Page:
Perhaps the most famous cultural movement out of 1917 was constructivism. But these weren’t shapes artfully assembled without purpose. This was construction with designs on everlasting change, permanent revolution. Too often this is represented by both the establishment, and reproduced too by those who fail to learn the lessons of 1917’s failings, as a top down, didactic project. Rather at its best, politically and artistically the Russian Revolution was a movement from below, inspired by the human capacity to shake the world in which we live.

MP Soviet Construction for tweet

This is the point those who decry the 1917 Celebrations miss, and some who join with the commemorations miss it too. This wasn’t a revolution made by Lenin, Trotsky, or Stalin. Though all three played their part of course in what it was, and what it became. But most of all this was a revolution made by ordinary people - women factory workers began it, rank and file sailors fired the starting signal. And with their actions and achievements they inspired a vision for a better world. This is what we should celebrate about 1917, and this is what the art of the Russian Revoltuion shows us - the potential that we the people have, together, to effect political change.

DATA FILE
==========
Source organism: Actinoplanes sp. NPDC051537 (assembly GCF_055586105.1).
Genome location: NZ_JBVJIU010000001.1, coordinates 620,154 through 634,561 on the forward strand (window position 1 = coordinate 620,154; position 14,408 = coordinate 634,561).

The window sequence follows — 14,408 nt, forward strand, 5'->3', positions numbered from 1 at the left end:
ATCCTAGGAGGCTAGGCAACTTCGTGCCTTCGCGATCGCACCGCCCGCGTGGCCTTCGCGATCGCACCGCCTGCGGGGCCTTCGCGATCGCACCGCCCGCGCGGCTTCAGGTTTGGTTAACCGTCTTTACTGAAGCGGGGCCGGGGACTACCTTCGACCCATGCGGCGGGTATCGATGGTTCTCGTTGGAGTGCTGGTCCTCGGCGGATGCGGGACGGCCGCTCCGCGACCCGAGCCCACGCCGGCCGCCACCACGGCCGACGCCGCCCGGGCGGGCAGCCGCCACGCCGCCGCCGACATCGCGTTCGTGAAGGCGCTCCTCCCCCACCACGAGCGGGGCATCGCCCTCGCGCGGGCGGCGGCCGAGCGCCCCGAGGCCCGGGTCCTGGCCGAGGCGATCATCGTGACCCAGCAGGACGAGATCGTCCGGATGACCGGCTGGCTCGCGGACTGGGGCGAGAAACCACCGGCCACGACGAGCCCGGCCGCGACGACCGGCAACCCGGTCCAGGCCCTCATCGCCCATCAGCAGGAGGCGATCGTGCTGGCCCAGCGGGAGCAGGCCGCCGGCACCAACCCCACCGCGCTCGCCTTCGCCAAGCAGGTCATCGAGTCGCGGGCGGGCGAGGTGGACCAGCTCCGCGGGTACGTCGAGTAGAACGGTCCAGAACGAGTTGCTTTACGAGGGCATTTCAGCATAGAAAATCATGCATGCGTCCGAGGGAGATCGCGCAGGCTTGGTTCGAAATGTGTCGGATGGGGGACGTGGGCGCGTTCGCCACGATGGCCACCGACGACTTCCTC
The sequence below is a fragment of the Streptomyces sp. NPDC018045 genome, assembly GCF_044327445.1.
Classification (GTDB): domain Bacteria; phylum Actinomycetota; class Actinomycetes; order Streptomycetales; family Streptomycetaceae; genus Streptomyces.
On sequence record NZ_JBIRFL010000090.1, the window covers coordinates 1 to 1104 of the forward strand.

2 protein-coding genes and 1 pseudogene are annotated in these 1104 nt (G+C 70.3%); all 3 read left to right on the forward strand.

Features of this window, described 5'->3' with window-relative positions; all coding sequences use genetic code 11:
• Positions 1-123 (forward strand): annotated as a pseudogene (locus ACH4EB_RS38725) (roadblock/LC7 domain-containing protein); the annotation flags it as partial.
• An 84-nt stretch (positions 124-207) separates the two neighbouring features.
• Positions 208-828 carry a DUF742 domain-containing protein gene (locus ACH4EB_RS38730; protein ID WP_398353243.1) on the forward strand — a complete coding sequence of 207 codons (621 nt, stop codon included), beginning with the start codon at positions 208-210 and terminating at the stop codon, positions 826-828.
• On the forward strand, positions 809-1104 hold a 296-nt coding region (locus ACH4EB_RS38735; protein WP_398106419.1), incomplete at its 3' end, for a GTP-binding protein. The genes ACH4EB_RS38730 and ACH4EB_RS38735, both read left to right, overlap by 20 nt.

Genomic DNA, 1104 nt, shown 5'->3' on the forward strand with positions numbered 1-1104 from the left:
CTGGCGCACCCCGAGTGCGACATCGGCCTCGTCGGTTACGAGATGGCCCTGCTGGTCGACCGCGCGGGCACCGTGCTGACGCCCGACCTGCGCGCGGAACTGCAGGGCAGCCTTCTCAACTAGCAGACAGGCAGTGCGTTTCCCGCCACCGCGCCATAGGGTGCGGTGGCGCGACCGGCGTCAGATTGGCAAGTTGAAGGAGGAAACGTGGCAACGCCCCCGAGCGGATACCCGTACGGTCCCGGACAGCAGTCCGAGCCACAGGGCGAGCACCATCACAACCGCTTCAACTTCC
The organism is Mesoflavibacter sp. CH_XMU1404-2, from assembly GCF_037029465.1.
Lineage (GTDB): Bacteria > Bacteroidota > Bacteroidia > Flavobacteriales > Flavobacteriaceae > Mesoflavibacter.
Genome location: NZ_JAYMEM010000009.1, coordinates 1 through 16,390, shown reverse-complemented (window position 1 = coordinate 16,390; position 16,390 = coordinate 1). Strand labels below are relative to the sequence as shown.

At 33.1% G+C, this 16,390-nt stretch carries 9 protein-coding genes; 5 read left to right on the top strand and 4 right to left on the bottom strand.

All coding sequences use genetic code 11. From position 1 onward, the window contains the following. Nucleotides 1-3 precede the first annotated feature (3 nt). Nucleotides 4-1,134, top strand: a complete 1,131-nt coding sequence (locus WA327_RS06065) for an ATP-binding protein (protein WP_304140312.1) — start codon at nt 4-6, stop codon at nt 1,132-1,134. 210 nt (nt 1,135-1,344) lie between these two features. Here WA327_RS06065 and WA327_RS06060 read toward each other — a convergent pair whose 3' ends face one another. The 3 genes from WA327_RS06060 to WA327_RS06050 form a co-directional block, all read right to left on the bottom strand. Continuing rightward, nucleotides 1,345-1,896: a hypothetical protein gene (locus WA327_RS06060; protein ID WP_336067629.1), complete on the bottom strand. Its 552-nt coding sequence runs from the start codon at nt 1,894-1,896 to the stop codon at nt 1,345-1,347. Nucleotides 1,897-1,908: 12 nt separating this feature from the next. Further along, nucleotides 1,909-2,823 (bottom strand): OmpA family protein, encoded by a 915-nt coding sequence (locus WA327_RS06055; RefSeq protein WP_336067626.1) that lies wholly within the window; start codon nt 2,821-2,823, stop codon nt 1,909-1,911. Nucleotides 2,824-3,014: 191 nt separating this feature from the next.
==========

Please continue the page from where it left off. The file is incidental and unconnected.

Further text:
This is an amended version of an article which first appeared in the Morning Star. Philosophy Football's 1917 T-shirt range is available here.

Don't Burn the Books
Thursday, 14 July 2016 12:13

Don't Burn the Books

Published in Round-up

A scorching hot list of summer political reading selected by Mark Perryman.

A year ago as Labour sought to recover from the May General Election defeat, halls were starting to fill up for Jeremy Corbyn’s leadership campaign rallies. But even as the halls got bigger and the queues round the block longer, few would ever imagined that this would result in the Left for once being on the winning side. The overwhelming majority of Labour MPs never accepted the vote. They bided their time, and chose the moment for their coup in a way to cause maximum damage. Richard Seymour’s Corbyn: The Strange Rebirth of Radical Politics is to date both the best, and the definitive, account of what Corbyn’s victory the first time round meant. One year on, it is the essential summer 2016 read.